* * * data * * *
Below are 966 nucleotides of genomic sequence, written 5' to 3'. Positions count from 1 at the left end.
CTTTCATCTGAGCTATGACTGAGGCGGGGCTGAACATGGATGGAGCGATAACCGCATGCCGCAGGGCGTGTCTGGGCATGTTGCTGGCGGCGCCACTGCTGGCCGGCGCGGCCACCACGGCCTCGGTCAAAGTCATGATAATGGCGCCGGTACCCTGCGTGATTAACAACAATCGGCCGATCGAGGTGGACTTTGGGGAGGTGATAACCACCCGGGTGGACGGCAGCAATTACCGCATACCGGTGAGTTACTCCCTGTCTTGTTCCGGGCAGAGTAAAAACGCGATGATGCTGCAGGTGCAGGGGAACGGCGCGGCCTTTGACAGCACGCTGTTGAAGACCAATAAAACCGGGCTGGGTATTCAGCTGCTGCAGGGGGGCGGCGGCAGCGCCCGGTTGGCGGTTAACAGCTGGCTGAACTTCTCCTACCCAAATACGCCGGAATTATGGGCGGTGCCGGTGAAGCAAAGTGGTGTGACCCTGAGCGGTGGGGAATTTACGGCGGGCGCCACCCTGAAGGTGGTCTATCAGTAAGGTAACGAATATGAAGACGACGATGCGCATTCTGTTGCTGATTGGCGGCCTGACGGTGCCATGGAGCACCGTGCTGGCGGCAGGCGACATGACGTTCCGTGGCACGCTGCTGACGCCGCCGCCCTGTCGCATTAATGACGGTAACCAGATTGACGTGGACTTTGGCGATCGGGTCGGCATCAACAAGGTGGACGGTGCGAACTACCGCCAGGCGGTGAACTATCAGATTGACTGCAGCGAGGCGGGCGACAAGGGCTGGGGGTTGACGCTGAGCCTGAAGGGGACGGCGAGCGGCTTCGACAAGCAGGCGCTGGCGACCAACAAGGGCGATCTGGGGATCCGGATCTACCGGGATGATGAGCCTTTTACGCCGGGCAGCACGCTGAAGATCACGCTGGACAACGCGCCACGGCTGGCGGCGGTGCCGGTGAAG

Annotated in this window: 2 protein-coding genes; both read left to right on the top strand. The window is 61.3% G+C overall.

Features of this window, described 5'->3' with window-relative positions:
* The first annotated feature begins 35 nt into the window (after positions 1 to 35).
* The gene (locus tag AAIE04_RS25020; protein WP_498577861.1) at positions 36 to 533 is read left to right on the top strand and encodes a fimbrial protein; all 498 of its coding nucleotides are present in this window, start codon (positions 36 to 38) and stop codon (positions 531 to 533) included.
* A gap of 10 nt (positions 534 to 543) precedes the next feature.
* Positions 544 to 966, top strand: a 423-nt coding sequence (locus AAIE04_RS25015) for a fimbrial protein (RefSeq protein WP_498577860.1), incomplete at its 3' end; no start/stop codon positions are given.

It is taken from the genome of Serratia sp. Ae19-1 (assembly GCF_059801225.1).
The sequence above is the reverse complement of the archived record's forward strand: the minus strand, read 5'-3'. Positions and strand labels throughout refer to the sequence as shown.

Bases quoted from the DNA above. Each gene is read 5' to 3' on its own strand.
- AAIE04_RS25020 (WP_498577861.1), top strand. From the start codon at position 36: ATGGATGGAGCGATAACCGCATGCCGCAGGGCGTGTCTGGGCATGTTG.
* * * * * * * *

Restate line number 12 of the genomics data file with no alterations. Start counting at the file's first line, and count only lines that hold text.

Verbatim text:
- AAIE04_RS25020 (WP_498577861.1), top strand. From the start codon at position 36: ATGGATGGAGCGATAACCGCATGCCGCAGGGCGTGTCTGGGCATGTTG.